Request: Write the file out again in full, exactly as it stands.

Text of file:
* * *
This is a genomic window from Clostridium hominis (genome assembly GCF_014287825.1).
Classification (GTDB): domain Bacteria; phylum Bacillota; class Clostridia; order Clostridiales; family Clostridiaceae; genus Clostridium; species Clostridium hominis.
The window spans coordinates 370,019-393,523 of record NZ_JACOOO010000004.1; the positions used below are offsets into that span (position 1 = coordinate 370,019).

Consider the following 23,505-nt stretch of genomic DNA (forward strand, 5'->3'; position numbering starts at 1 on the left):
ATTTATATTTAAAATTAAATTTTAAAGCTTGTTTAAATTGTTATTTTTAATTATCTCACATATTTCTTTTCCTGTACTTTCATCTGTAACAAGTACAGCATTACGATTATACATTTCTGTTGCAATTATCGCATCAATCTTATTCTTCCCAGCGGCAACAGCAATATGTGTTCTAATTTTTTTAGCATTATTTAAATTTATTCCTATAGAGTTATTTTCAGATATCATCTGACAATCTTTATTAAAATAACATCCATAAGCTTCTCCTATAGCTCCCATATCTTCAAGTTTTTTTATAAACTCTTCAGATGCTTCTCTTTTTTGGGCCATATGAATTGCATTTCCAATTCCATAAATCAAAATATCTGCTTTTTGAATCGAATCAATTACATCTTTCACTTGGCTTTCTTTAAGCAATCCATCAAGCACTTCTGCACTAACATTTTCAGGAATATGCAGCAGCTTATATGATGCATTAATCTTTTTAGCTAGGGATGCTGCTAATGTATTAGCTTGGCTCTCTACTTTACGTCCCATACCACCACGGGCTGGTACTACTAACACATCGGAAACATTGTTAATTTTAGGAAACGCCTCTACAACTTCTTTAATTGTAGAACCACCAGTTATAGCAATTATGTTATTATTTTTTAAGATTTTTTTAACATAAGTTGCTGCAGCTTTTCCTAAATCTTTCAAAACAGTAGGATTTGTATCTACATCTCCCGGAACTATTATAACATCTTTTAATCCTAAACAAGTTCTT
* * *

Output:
This is a genomic window from Clostridium hominis (genome assembly GCF_014287825.1).
Classification (GTDB): domain Bacteria; phylum Bacillota; class Clostridia; order Clostridiales; family Clostridiaceae; genus Clostridium; species Clostridium hominis.
The window spans coordinates 370,019-393,523 of record NZ_JACOOO010000004.1; the positions used below are offsets into that span (position 1 = coordinate 370,019).

Consider the following 23,505-nt stretch of genomic DNA (forward strand, 5'->3'; position numbering starts at 1 on the left):
ATTTATATTTAAAATTAAATTTTAAAGCTTGTTTAAATTGTTATTTTTAATTATCTCACATATTTCTTTTCCTGTACTTTCATCTGTAACAAGTACAGCATTACGATTATACATTTCTGTTGCAATTATCGCATCAATCTTATTCTTCCCAGCGGCAACAGCAATATGTGTTCTAATTTTTTTAGCATTATTTAAATTTATTCCTATAGAGTTATTTTCAGATATCATCTGACAATCTTTATTAAAATAACATCCATAAGCTTCTCCTATAGCTCCCATATCTTCAAGTTTTTTTATAAACTCTTCAGATGCTTCTCTTTTTTGGGCCATATGAATTGCATTTCCAATTCCATAAATCAAAATATCTGCTTTTTGAATCGAATCAATTACATCTTTCACTTGGCTTTCTTTAAGCAATCCATCAAGCACTTCTGCACTAACATTTTCAGGAATATGCAGCAGCTTATATGATGCATTAATCTTTTTAGCTAGGGATGCTGCTAATGTATTAGCTTGGCTCTCTACTTTACGTCCCATACCACCACGGGCTGGTACTACTAACACATCGGAAACATTGTTAATTTTAGGAAACGCCTCTACAACTTCTTTAATTGTAGAACCACCAGTTATAGCAATTATGTTATTATTTTTTAAGATTTTTTTAACATAAGTTGCTGCAGCTTTTCCTAAATCTTTCAAAACAGTAGGATTTGTATCTACATCTCCCGGAACTATTATAACATCTTTTAATCCTAAACAAGTTCTT